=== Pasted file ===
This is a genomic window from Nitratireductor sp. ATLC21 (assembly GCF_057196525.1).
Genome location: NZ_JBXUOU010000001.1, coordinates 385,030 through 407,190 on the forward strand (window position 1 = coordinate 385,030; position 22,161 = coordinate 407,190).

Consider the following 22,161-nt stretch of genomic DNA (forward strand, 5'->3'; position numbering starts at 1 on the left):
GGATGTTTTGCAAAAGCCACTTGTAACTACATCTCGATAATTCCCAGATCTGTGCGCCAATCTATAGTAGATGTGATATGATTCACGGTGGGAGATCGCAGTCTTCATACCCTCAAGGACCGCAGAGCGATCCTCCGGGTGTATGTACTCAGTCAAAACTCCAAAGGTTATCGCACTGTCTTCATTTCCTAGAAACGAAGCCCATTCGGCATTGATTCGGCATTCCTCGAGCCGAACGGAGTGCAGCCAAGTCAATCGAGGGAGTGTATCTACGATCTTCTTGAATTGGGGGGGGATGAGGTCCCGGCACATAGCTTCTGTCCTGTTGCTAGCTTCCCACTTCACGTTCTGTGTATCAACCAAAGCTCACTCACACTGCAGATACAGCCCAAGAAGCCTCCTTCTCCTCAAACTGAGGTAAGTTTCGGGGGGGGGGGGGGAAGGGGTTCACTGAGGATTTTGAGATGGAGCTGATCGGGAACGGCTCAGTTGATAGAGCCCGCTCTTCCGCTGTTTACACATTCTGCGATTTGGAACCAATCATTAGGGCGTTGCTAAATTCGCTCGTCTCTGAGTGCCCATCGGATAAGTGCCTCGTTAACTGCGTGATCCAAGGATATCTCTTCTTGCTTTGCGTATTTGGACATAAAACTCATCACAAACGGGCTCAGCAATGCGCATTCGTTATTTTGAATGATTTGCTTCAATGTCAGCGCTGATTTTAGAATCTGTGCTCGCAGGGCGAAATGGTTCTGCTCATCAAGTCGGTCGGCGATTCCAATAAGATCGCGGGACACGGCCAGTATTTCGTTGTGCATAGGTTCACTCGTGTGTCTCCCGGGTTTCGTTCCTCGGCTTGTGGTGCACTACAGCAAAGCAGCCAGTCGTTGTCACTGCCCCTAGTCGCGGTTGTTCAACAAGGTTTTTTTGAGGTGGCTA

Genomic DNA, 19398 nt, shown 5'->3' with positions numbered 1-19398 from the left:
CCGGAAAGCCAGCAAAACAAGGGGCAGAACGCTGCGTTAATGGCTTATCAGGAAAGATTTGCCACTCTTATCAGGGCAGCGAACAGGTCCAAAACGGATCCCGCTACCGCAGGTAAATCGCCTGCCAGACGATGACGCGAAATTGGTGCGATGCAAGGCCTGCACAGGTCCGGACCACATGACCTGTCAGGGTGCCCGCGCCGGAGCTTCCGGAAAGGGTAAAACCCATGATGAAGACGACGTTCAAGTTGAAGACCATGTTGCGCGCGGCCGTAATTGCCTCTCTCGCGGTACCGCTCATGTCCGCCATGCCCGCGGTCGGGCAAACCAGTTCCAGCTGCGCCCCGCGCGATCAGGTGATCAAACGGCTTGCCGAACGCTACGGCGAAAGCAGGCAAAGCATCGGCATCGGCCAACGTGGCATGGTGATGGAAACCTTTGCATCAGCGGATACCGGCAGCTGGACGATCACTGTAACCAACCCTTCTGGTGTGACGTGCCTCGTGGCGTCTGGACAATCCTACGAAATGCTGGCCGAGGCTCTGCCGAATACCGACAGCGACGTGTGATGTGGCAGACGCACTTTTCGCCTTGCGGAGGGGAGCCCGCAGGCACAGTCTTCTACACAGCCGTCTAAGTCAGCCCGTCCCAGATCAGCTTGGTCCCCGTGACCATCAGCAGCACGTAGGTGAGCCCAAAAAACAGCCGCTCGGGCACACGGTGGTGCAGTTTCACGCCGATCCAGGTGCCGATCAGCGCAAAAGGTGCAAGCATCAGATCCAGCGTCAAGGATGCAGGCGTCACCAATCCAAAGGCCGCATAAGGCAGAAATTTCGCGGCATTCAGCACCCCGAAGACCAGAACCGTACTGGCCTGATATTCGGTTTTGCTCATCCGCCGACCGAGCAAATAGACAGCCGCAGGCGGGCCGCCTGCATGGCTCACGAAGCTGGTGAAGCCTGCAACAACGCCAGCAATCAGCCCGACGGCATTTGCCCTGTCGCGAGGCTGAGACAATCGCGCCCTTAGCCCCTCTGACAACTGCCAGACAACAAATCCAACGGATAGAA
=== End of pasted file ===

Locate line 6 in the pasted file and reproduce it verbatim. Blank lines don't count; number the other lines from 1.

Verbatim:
CCGGAAAGCCAGCAAAACAAGGGGCAGAACGCTGCGTTAATGGCTTATCAGGAAAGATTTGCCACTCTTATCAGGGCAGCGAACAGGTCCAAAACGGATCCCGCTACCGCAGGTAAATCGCCTGCCAGACGATGACGCGAAATTGGTGCGATGCAAGGCCTGCACAGGTCCGGACCACATGACCTGTCAGGGTGCCCGCGCCGGAGCTTCCGGAAAGGGTAAAACCCATGATGAAGACGACGTTCAAGTTGAAGACCATGTTGCGCGCGGCCGTAATTGCCTCTCTCGCGGTACCGCTCATGTCCGCCATGCCCGCGGTCGGGCAAACCAGTTCCAGCTGCGCCCCGCGCGATCAGGTGATCAAACGGCTTGCCGAACGCTACGGCGAAAGCAGGCAAAGCATCGGCATCGGCCAACGTGGCATGGTGATGGAAACCTTTGCATCAGCGGATACCGGCAGCTGGACGATCACTGTAACCAACCCTTCTGGTGTGACGTGCCTCGTGGCGTCTGGACAATCCTACGAAATGCTGGCCGAGGCTCTGCCGAATACCGACAGCGACGTGTGATGTGGCAGACGCACTTTTCGCCTTGCGGAGGGGAGCCCGCAGGCACAGTCTTCTACACAGCCGTCTAAGTCAGCCCGTCCCAGATCAGCTTGGTCCCCGTGACCATCAGCAGCACGTAGGTGAGCCCAAAAAACAGCCGCTCGGGCACACGGTGGTGCAGTTTCACGCCGATCCAGGTGCCGATCAGCGCAAAAGGTGCAAGCATCAGATCCAGCGTCAAGGATGCAGGCGTCACCAATCCAAAGGCCGCATAAGGCAGAAATTTCGCGGCATTCAGCACCCCGAAGACCAGAACCGTACTGGCCTGATATTCGGTTTTGCTCATCCGCCGACCGAGCAAATAGACAGCCGCAGGCGGGCCGCCTGCATGGCTCACGAAGCTGGTGAAGCCTGCAACAACGCCAGCAATCAGCCCGACGGCATTTGCCCTGTCGCGAGGCTGAGACAATCGCGCCCTTAGCCCCTCTGACAACTGCCAGACAACAAATCCAACGGATAGAA